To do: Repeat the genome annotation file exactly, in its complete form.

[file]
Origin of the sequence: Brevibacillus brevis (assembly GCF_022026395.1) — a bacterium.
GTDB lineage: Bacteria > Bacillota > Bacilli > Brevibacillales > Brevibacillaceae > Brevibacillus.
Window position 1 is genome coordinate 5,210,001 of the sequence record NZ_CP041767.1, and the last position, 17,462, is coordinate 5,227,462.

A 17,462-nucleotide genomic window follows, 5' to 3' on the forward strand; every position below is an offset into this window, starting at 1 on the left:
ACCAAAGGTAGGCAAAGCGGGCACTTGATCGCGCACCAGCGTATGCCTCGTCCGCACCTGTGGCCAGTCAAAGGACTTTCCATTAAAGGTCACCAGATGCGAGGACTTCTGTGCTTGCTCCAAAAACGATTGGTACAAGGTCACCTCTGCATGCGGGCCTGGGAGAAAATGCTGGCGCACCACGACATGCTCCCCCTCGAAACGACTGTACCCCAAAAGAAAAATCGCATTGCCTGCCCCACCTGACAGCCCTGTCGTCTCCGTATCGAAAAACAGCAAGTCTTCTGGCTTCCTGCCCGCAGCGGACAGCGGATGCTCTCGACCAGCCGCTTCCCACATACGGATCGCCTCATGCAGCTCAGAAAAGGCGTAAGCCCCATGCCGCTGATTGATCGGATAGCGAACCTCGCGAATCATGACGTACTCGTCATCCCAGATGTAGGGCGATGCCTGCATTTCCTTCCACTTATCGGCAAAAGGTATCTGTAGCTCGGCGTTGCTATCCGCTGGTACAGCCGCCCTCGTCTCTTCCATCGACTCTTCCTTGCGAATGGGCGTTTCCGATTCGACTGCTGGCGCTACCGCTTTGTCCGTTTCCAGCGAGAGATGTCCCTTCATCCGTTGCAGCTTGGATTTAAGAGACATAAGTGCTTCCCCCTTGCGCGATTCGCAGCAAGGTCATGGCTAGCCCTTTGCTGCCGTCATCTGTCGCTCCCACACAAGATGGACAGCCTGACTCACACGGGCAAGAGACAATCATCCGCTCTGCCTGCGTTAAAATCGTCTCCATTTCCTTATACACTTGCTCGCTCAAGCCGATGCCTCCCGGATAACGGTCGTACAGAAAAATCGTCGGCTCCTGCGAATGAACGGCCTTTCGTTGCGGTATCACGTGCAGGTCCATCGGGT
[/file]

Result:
Origin of the sequence: Brevibacillus brevis (assembly GCF_022026395.1) — a bacterium.
GTDB lineage: Bacteria > Bacillota > Bacilli > Brevibacillales > Brevibacillaceae > Brevibacillus.
Window position 1 is genome coordinate 5,210,001 of the sequence record NZ_CP041767.1, and the last position, 17,462, is coordinate 5,227,462.

A 17,462-nucleotide genomic window follows, 5' to 3' on the forward strand; every position below is an offset into this window, starting at 1 on the left:
ACCAAAGGTAGGCAAAGCGGGCACTTGATCGCGCACCAGCGTATGCCTCGTCCGCACCTGTGGCCAGTCAAAGGACTTTCCATTAAAGGTCACCAGATGCGAGGACTTCTGTGCTTGCTCCAAAAACGATTGGTACAAGGTCACCTCTGCATGCGGGCCTGGGAGAAAATGCTGGCGCACCACGACATGCTCCCCCTCGAAACGACTGTACCCCAAAAGAAAAATCGCATTGCCTGCCCCACCTGACAGCCCTGTCGTCTCCGTATCGAAAAACAGCAAGTCTTCTGGCTTCCTGCCCGCAGCGGACAGCGGATGCTCTCGACCAGCCGCTTCCCACATACGGATCGCCTCATGCAGCTCAGAAAAGGCGTAAGCCCCATGCCGCTGATTGATCGGATAGCGAACCTCGCGAATCATGACGTACTCGTCATCCCAGATGTAGGGCGATGCCTGCATTTCCTTCCACTTATCGGCAAAAGGTATCTGTAGCTCGGCGTTGCTATCCGCTGGTACAGCCGCCCTCGTCTCTTCCATCGACTCTTCCTTGCGAATGGGCGTTTCCGATTCGACTGCTGGCGCTACCGCTTTGTCCGTTTCCAGCGAGAGATGTCCCTTCATCCGTTGCAGCTTGGATTTAAGAGACATAAGTGCTTCCCCCTTGCGCGATTCGCAGCAAGGTCATGGCTAGCCCTTTGCTGCCGTCATCTGTCGCTCCCACACAAGATGGACAGCCTGACTCACACGGGCAAGAGACAATCATCCGCTCTGCCTGCGTTAAAATCGTCTCCATTTCCTTATACACTTGCTCGCTCAAGCCGATGCCTCCCGGATAACGGTCGTACAGAAAAATCGTCGGCTCCTGCGAATGAACGGCCTTTCGTTGCGGTATCACGTGCAGGTCCATCGGGT